by Kimberly Hermann
One night while we were sleeping, America lost its Constitution.
That’s not such an unrealistic scenario, and it can happen without gunfire or marches in the streets. In fact, with very little drama, it may be occurring at this moment. By itself, the U.S. Constitution is merely a collection of words. Only citizens who cherish liberty give the document real meaning, and if they remain silent when it’s under threat – as it surely is at this hour – our rights and freedoms become imperiled.
A dispute over housing evictions, as unlikely and as mundane as that may sound, is at the epicenter of the crisis. But here we are. It began in March 2020 when Congress passed a moratorium on evictions that was restricted to federally subsidized housing. The intent was to limit evictions and homelessness to keep people indoors and thus slow the transmission of COVID-19.
Congress set the mandate to expire in July 2020. But on September 4, 2020, the Centers for Disease Control and Prevention extended the ban to the end of the year and expanded it to include almost all tenants earning less than $99,000 annually or couples making $198,000. And that’s when the trouble started. The CDC, an executive agency under the control of the White House, had acted independently of constitutional and congressional authority.
That’s a big deal because, as we learned in high school civics, the executive, legislative and judicial branches of government act as a system of checks and balances in order to prevent any one branch from becoming too powerful.
The CDC again extended the order through March 31, June 30, and July 31, 2021. This serial usurpation of congressional power led to several court challenges against the agency’s moratorium. A restrained Supreme Court voted on June 29 to leave the CDC ban in place until its expiration date, but in his concurrence, Justice Kavanaugh wrote, “In my view, clear and specific congressional authorization (via new legislation) would be necessary for the CDC to extend the moratorium past July 31.” And in any case, the agency declared, that “CDC does not expect to extend the Order further.”
The unconstitutionality of these actions were affirmed months before when Judge Campbell Barker in the Eastern District of Texas held the CDC’s ban was unconstitutional in Terkel v. CDC. In his opinion, Judge Barker explained that “the federal government’s Article I power to regulate interstate commerce and enact laws necessary and proper to that end does not include the power to impose the challenged eviction moratorium.” In other words, neither the CDC nor Congress has the authority to control state eviction proceedings.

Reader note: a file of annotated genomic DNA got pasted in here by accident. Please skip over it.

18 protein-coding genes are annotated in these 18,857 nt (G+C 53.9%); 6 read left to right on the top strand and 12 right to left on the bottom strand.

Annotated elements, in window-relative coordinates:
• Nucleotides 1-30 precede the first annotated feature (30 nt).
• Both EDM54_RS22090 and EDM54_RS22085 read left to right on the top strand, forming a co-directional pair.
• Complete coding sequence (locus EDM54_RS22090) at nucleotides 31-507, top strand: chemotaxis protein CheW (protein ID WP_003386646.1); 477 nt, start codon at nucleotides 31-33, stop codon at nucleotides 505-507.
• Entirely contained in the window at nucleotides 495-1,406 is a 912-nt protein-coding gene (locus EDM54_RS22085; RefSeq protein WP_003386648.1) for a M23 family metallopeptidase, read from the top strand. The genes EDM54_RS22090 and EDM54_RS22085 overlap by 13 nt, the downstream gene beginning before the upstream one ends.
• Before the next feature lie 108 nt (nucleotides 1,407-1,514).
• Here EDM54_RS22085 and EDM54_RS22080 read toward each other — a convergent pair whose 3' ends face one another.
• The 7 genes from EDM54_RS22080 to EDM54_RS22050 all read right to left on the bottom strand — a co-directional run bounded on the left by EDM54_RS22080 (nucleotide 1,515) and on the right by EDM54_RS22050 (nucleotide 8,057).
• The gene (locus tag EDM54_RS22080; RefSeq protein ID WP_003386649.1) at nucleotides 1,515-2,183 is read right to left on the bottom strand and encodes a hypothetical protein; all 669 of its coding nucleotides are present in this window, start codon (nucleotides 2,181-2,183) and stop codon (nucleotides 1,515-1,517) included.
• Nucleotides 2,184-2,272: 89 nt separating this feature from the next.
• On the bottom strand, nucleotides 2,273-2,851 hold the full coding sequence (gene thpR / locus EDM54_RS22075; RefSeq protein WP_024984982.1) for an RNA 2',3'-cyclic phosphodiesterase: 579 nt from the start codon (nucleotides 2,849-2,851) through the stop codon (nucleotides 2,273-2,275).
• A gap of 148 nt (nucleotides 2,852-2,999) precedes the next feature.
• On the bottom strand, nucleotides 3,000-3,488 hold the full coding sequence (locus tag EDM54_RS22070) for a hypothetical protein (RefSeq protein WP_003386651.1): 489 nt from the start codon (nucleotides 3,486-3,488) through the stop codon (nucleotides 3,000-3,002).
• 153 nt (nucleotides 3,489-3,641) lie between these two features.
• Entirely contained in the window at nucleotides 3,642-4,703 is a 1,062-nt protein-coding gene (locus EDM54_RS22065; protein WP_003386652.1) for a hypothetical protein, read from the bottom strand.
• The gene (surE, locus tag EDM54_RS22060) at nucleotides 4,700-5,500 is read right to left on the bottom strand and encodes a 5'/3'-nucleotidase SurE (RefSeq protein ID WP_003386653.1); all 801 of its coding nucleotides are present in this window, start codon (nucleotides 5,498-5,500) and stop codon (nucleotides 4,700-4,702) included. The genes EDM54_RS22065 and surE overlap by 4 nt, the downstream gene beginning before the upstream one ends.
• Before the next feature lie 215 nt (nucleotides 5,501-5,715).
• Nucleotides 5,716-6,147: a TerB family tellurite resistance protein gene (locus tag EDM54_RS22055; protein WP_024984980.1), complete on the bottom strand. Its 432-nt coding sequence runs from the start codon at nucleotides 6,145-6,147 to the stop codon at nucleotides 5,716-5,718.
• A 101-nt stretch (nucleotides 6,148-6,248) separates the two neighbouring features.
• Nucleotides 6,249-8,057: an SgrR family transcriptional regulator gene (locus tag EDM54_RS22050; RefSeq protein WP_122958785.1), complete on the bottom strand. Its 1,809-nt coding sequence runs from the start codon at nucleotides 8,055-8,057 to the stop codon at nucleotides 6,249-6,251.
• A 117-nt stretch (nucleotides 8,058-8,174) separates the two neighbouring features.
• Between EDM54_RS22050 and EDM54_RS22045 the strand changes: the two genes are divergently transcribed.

Over the following months, more courts weighed in and found the CDC’s ban unlawful. Most recently, in Tiger Lily, LLC v. HUD, the U.S. Court of Appeals for the Sixth Circuit unanimously found that the CDC’s ban was unlawful. In his opinion, Judge John K. Bush explained that allowing the CDC to usurp powers not delegated by Congress, “would grant the CDC director near-dictatorial power for the duration of the pandemic, with authority to shut down entire industries as freely as she could ban evictions.”
On August 3, President Biden seemed to dismiss the idea of another extension, saying, “The bulk of the constitutional scholarship says that it’s not likely to pass constitutional muster.” But then the president, who took an oath on January 1 to “preserve, protect and defend the Constitution of the United States,” shamelessly signaled that he would defy the law for transient political purposes. “But, at a minimum, by the time it gets litigated,” he said, “it will probably give some additional time” to distribute $46 billion the federal bureaucracy had long fumbled in getting into the hands of renters. And just hours later, the CDC issuedits fifth eviction moratorium, this one extending through October.
Yes, the endless moratoria have caused serious problems in the here and now. Landlords have been given no reprieve from their mortgages, taxes and obligations to maintain their properties. Many small operators find themselves struggling to avoid bankruptcy. Eventually, however, matters between tenants and landlords will be resolved and economic stability will return – even if things get worse before they get better.
But America faces a crisis that transcends the present. Unless the courts, Congress, and the American voters act today to hold this administration accountable for violating the Constitution, future generations will be ruled over by White House occupants no longer bound by an inspired framework that has protected our rights as citizens for 234 years. When there is no longer a separation of powers, Congress becomes a rubber stamp at best and the voice of the people no longer matters. If we fail to answer this call, if we do nothing because we’re preoccupied with our daily routines, then this could mark the end of America’s experiment with representative democracy.
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Kimberly Hermann is a contributor to RealClearMarkets.
Photo “Eviction Notice” by David Jackmanson (CC BY 2.0).